From Thomas Jefferson Encyclopedia
In 1785 Thomas Jefferson wrote to his fifteen-year-old nephew, Peter Carr, regarding what he considered the best form of exercise: "...I advise the gun. While this gives a moderate exercise to the body, it gives boldness, enterprise, and independence to the mind. Games played with the ball, and others of that nature, are too violent for the body, and stamp no character on the mind. Let your gun, therefore, be the constant companion of your walks."
Evidence exists to show that Jefferson was a fair marksman. At twenty-five he noted in his accounts: "Won at shooting 1/3." In a later contest during a muster of Captain Jacob Moon's Albemarle County militia company he lost 2/3. But as he grew older, Jefferson limited his exercise to horseback riding while restraining his attachment for firearms and hunting.
References to ownership of arms and accoutrements may be found throughout his manuscripts and accounts. A cursory compilation shows that he owned a shotgun called a "two shot-double barrel," purchased in France, a number of pistols and other shoulder weapons. Further evidence that he used these may be found in the columns of his account books. In 1775 he paid to have a pistol repaired; a year later he bought a "double barrel gun-lock for £5-5; in 1799 he had Henry Yost, a Staunton, Virginia gunsmith, mend his pistols (possibly those he carried for protection when traveling) and, as late as 1817 he was charged eight dollars for having a gun put in order by a Charlottesville repairman.
Unquestionably, the finest arms that Jefferson owned were a pair of Turkish pistols received from the estate of General Isaac Zane in place of a money bequest. He described them and, at the same time, modestly alluded to his ability as a pistol shot: "They are 20. inch barrels so well made that I never missed a squirrel at 30 yards with them..."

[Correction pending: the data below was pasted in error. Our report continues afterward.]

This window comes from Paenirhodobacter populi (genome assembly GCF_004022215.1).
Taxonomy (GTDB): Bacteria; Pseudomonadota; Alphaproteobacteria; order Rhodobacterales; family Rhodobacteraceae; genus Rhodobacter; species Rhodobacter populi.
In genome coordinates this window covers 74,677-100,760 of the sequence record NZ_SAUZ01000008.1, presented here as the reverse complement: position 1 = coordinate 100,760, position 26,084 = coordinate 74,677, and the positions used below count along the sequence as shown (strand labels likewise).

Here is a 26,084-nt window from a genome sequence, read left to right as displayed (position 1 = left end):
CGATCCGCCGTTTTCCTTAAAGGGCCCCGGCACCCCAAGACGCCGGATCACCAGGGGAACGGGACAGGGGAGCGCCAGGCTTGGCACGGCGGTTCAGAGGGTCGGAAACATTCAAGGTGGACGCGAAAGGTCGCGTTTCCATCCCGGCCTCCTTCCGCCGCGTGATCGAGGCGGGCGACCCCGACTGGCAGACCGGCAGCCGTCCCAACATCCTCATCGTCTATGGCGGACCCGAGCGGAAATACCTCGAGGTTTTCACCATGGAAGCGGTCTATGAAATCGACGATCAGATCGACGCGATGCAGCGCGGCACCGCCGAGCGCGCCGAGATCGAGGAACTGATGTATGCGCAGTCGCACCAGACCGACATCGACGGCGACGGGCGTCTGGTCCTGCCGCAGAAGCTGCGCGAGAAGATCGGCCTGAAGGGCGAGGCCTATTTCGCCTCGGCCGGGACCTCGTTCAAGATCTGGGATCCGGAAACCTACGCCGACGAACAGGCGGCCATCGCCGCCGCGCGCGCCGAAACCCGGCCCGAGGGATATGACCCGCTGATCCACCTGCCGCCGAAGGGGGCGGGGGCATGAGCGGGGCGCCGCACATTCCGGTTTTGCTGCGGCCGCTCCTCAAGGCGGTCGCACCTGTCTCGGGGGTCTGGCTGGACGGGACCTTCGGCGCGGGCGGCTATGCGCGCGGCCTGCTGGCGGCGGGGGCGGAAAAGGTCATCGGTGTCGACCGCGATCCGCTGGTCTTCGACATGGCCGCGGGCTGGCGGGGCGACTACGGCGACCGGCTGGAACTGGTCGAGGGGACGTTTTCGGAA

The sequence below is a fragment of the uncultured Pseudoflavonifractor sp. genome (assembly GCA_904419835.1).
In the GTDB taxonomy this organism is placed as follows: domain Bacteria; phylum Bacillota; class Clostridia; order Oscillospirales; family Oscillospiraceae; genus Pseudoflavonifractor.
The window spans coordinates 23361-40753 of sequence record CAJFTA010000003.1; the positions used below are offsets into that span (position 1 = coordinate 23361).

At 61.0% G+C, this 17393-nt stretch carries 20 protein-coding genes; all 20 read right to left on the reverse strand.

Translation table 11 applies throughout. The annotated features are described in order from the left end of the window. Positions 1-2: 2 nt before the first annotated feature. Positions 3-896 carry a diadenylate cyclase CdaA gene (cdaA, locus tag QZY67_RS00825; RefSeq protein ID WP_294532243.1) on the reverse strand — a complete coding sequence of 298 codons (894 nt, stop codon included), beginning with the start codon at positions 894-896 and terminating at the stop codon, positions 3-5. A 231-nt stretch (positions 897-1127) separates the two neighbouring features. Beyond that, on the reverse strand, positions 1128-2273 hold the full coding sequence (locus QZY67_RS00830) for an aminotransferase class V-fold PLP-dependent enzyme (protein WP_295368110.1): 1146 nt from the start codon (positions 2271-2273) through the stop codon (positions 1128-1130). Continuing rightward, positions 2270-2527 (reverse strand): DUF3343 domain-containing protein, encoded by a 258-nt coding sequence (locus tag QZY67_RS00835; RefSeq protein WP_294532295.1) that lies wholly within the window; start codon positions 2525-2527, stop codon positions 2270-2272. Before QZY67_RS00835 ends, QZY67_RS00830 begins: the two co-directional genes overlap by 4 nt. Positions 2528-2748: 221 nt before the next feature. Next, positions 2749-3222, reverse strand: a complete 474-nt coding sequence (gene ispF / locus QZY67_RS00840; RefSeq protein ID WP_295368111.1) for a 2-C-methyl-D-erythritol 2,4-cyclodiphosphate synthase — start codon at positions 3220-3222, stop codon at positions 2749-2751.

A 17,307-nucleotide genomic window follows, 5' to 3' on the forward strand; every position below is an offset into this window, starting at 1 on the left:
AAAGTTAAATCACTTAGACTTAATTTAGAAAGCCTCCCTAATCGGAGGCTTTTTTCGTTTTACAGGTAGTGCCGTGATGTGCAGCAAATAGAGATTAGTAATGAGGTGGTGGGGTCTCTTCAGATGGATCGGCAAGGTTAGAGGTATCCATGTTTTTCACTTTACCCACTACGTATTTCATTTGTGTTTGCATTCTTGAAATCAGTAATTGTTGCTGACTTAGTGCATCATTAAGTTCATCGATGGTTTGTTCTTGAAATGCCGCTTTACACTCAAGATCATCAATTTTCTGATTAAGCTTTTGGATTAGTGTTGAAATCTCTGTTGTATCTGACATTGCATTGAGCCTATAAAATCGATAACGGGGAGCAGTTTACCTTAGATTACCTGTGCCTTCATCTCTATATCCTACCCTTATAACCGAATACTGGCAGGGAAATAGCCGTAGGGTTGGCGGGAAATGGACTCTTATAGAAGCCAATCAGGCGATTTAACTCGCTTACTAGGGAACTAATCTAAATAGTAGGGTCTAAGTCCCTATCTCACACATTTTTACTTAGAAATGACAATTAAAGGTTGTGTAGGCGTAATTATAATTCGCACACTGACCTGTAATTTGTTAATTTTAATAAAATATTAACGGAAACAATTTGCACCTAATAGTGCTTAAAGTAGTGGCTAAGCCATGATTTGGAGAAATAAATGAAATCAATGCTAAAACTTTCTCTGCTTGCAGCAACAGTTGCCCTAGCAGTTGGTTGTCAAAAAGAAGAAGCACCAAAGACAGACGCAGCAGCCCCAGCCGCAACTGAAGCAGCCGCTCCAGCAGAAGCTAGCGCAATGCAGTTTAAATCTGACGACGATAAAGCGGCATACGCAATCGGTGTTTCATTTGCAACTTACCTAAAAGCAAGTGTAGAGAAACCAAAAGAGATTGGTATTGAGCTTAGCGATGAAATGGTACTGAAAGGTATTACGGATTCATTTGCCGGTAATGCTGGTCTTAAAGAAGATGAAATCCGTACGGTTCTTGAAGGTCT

1790. Shipped back from France (Grevin list): one pair large pistolet in leather case, one pair plated pistolet, one fusil a deux coup, one pistol and its case, two pistol cases, one powder horn, one morocco ammo pouch.
1798 January 30. (Referring to a gun found in the possession of an enslaved man at Belmont): "The gun I suspect to be yours but cannot positively decide being familiar only with the Pistoias."
1803 October 9. "I left at your house, the morning after I lodged there, a pistol in a locked case, which no doubt was found in your bar after my departure. I have written to [illegible] Mr. Randolph or Mr. Eppes to call on you for it, as they come on to Congress, to either of whom therefore be so good as to deliver it."
1803 October 9. "I left at Orange C. H. one of my Turkish pistols, in it's hoster, locked. I shall be glad if either yourself or Mr. Eppes can let a servant take it on to this place. It will either bind up in a portmanteau flap, or sling over the back of the servant conveniently."
- ↑ Jefferson to Peter Carr, 19 August 1785, Papers 8:406-408.
- ↑ This article is based on James A. Bear, "Some Jefferson Ideas on Exercise, Guns and Game," Monticello Research Report, n.d.
- ↑ Ref needed.
- ↑ Reference needed.
- ↑ The Grevin Packing List is located in the William Short Papers at the Library of Congress. An explanation and summary of its contents is available in PTJ 18:30-39.
- ↑ Thomas Mann Randolph to Jefferson, PTJ 30:69.
- ↑ Jefferson to Verdier (innkeeper at Orange Courthouse); copy at the Library of Congress, Thomas Jefferson Papers: http://memory.loc.gov/master/mss/mtj/mtj1/029/0200/0211.jpg.
- ↑ Jefferson to Thomas Mann Randolph, Jr.; copy at the Library of Congress, Thomas Jefferson Papers: http://memory.loc.gov/master/mss/mtj/mtj1/029/0200/0209.jpg.